Russia’s Stance on the LGBT Community
In two years leading up to the 2014 Olympics in Sochi, many antigay laws were put into effect in Russia.
As of March of 2012, there is a “gay propaganda” ban that is placed only on the city of Saint Petersburg. This makes public demonstrations promoting LGBT illegal because Russia does not want its minors to be influenced by this type of “propaganda”.
In June of 2013, a nationwide ban went into effect on “Propaganda of Nontraditional Sexual Relations,” which banned everyone from giving information to minors regarding LGBT people and banned anyone from being able to say that those in the LGBT community are socially or morally equivalent to heterosexuals. Later in June of the same year, the “gay propaganda” law of Saint Petersburg became nationwide.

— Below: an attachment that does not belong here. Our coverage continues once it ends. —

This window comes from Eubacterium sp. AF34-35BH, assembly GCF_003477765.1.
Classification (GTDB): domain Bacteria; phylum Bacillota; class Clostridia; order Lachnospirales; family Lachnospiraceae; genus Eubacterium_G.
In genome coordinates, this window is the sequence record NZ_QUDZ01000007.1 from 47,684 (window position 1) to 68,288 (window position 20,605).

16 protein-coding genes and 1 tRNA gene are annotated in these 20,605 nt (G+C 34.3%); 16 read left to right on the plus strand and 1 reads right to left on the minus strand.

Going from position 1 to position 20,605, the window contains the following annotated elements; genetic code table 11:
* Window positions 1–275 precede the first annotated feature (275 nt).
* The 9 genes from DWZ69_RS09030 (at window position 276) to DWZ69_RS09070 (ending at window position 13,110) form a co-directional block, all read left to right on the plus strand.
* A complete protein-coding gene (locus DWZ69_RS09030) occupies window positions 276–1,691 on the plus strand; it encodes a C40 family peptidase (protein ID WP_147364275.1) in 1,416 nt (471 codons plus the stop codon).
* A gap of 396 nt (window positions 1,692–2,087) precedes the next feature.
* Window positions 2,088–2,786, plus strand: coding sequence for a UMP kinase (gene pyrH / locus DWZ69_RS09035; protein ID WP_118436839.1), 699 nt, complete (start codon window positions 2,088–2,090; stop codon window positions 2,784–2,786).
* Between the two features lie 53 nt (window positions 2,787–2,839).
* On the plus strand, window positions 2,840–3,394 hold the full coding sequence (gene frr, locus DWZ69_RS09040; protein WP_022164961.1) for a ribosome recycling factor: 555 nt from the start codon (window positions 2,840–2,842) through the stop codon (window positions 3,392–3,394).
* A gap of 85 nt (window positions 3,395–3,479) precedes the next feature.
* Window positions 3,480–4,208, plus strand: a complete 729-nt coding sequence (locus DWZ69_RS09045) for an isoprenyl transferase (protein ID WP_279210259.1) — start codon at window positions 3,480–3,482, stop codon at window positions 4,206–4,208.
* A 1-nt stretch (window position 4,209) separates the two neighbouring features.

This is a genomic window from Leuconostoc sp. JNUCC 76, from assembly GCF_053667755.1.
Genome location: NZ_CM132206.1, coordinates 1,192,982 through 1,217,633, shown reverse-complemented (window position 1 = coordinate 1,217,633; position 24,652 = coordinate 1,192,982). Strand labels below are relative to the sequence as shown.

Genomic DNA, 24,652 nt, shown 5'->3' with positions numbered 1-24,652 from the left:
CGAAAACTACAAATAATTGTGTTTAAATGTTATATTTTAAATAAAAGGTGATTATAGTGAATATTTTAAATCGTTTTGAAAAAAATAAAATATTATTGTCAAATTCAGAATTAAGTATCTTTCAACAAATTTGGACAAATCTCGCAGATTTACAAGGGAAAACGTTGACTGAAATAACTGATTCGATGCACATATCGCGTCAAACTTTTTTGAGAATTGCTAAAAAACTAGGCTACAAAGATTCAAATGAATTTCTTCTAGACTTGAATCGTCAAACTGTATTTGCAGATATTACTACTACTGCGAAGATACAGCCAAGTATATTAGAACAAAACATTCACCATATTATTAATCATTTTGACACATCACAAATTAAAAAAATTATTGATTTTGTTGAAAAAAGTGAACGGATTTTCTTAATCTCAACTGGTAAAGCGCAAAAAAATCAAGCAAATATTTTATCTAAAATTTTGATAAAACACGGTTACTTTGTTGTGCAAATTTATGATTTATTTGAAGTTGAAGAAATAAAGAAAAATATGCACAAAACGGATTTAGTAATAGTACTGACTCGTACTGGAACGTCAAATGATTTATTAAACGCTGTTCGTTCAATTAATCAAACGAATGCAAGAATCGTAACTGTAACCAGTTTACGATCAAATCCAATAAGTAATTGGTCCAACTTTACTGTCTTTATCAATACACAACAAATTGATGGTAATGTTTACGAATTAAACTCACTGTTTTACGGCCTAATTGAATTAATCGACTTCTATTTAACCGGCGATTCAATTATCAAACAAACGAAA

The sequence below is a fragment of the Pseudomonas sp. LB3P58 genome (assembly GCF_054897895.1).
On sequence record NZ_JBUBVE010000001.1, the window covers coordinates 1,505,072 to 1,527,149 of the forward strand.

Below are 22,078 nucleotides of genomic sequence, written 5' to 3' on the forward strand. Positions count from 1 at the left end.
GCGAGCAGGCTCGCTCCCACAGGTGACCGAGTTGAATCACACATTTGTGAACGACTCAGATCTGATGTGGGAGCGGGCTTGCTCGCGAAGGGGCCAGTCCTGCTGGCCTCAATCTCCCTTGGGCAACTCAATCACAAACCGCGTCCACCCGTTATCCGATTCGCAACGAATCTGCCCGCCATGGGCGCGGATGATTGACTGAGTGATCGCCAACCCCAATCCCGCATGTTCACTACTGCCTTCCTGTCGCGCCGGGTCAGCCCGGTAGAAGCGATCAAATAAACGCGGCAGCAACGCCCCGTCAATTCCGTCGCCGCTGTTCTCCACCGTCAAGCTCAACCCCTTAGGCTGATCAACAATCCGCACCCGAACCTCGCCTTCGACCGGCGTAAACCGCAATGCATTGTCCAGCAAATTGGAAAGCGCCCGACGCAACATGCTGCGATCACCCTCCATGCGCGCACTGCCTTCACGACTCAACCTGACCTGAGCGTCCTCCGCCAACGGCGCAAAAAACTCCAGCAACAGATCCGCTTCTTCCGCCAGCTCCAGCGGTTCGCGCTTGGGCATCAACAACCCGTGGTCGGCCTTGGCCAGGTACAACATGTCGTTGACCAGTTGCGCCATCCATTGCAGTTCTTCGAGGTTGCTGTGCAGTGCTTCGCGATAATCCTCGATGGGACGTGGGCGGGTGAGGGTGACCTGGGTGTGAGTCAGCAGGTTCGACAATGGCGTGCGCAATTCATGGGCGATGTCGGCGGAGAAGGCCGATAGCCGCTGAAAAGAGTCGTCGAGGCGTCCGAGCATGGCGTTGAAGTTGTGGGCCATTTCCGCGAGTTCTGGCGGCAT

In July of 2013 a law went into effect that banned foreign, same sex couples from adopting Russian orphans. This law also forbade citizens of nations with marriage equality (whether they are gay or straight), from adopting Russian orphans.
In August of 2013, people were encouraged to report their gay neighbors to the government. Causing gay people’s homes to be raided and searched for “propaganda.”
In September of 2013, a new law was drafted giving rights to the government to be able to remove children from their parents only on the basis that the parents are homosexual.
The attitudes towards homosexuals in modern day Russia is reminiscent of the way citizens of the Soviet Union were treated when being suspected of being anti-communist. Especially disturbing is that the government is encouraging its own citizens to turn against each other.